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Independent Investor: Enough Already!
By: Bill Schmick On: 12:11PM / Friday July 29, 2011
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All week the markets have hung on every word coming out of Washington. Nothing else has mattered: not earnings, not Europe's problems, not even the second coming of Christ could have distracted investors. Now that both political parties have achieved what they wanted, let's please stop the monkey business before it's too late.

Credit Suisse, a global broker/investment banker, said on Thursday that in the unlikely event that the U.S. defaults on its debt, the economy could contract by 5 percent and the stock market could lose one third of its value. Although I believe that is an extreme view, the entire mess over the debt ceiling is causing hesitation and delay among the nation's business sector.

Companies have put all sorts of decisions on hold until the crisis is resolved. That includes hiring and investment decisions that directly impact the employment rate and our economic growth. The timing couldn't be worse. The economy is just starting to recover from a soft patch caused by the slowdown in Japan's economy. In addition, our unemployment rate has recently notched up to 9.2 percent. We can't afford these shenanigans.

However, the increase in our debt ceiling is only one of an emerging two-part problem in our economy. Credit agencies are warning that unless we do something to reduce spending and the deficit, our credit rating may be reduced. Now that wouldn't be the end of the world for America, after all, Japan's credit rating was reduced early this year with little consequence. But it certainly wouldn't help the pace of our recovery nor improve the jobless rate.

As we go down to the wire, it appears that if there is to be a deal on raising the debt limit, then both parties will need to agree to disagree and postpone a big deficit-cutting plan until after Aug. 3. There is simply not enough time to hammer out a compromise in the time allotted. There will be a price to pay for a deal of that sort. The markets and the country's corporations will continue to hesitate until a deal is struck that will satisfy the credit agencies.

A compromise budget-cutting plan that cuts $2 trillion or so from the deficit over 10 years will not cut the mustard. The agencies are on record as wanting at least double that amount in order to stave off a credit reduction. The Democrats, led by President Obama, wanted a "Grand Plan" that would answer the demands of the credit agencies and put to rest the deficit politically as an election issue.

The Republicans want the opposite. They see the economy, the deficit and unemployment as the three most likely opportunities to unseat the Democrats next year. By foot dragging now, they can keep the controversy alive and hopefully capitalize on an anemic and aging recovery while continuing to ask "Where are the jobs?" If in the process either the country defaults or our credit rating is reduced they are betting Obama will be blamed for that along with the economy.

They are counting on voters to forget by election time who did what to whom in this debt controversy. I suspect their gamble will pay off.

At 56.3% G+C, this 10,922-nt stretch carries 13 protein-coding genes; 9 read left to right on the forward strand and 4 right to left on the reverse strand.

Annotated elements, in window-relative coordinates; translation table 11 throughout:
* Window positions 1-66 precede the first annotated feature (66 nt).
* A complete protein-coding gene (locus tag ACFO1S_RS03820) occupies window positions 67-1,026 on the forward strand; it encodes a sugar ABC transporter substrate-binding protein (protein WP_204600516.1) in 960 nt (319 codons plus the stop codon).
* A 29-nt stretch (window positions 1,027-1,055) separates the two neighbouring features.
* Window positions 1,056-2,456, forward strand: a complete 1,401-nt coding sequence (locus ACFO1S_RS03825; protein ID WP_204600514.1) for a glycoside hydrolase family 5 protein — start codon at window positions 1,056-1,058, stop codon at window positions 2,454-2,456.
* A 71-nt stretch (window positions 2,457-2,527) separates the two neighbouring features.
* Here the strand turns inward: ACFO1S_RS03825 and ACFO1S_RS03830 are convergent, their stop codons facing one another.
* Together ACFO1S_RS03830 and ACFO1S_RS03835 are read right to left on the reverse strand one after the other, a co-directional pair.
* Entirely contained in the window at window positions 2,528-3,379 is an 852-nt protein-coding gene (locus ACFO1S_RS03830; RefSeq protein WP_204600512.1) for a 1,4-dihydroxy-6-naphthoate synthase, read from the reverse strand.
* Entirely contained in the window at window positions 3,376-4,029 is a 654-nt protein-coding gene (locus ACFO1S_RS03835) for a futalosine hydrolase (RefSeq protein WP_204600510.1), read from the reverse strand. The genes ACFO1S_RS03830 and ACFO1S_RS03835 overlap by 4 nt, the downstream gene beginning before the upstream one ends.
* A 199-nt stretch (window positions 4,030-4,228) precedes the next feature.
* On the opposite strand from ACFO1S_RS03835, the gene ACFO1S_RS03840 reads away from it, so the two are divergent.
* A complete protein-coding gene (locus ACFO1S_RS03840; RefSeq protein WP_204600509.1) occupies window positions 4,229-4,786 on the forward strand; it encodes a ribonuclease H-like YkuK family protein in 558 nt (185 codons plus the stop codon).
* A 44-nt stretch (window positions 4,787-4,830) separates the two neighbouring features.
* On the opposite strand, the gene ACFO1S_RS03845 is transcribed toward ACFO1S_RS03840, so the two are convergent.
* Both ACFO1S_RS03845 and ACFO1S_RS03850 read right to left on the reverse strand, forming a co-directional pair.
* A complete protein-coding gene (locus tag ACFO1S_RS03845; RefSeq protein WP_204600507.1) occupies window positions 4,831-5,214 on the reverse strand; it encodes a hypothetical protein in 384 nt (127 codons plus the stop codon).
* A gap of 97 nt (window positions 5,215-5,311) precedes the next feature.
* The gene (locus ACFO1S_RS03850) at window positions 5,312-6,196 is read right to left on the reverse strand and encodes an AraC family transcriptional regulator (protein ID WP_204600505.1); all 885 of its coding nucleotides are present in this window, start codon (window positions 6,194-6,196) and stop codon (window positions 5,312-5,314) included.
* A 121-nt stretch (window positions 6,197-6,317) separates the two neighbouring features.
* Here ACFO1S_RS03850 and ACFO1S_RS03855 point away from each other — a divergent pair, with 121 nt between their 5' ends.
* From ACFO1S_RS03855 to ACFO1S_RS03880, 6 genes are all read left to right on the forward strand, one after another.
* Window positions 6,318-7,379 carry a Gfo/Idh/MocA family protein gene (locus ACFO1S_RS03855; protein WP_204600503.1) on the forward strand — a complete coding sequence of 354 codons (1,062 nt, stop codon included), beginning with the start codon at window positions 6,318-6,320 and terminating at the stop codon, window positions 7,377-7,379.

After all, how many voters remember that the TARP Plan (just one example) was approved before Obama took office? Did you know that the huge deficit we are saddled with actually occurred during the Bush administration? Between his tax cuts and the initiation of two wars, President Bush, with the aid of today's Republican leadership, not only spent the surplus garnered under the Clinton years but wracked up $8.813 trillion in additional new debt.

The Democrats under Obama have added $1.136 trillion in the form of economic stimulus and tax cuts. Economists argue that without that spending our country would have remained in recession or possibly fallen into a depression. In addition, Obama will spend $152 billion on health-care reform and $278 billion on defense. The vast majority of the money spent on these policy initiatives won't even be spent until years in the future, if at all.

As an independent voter, I am less inclined to listen to either parties' rhetoric and instead focus on the facts. The facts are that the financial crisis, the deficit and the subsequent rise in the unemployment rate are the legacy of the Bush administration. I can applaud the GOP for belatedly realizing that they have been on a spending spree for the last decade, but don't blame others for your party's failings.

Sure, if you choose, you can blame Obama and his team for failing to generate a quick recovery, but enough already with this myth that he is the root cause of today's problems in America. As Americans, we deserve more from Washington. 

Bill Schmick is an independent investor with Berkshire Money Management. (See "About" for more information.) None of the information presented in any of these articles is intended to be and should not be construed as an endorsement of BMM or a solicitation to become a client of BMM. The reader should not assume that any strategies, or specific investments discussed are employed, bought, sold or held by BMM. Direct your inquiries to Bill at (toll free) or e-mail him at wschmick@fairpoint.net . Visit www.afewdollarsmore.com for more of Bill's insights.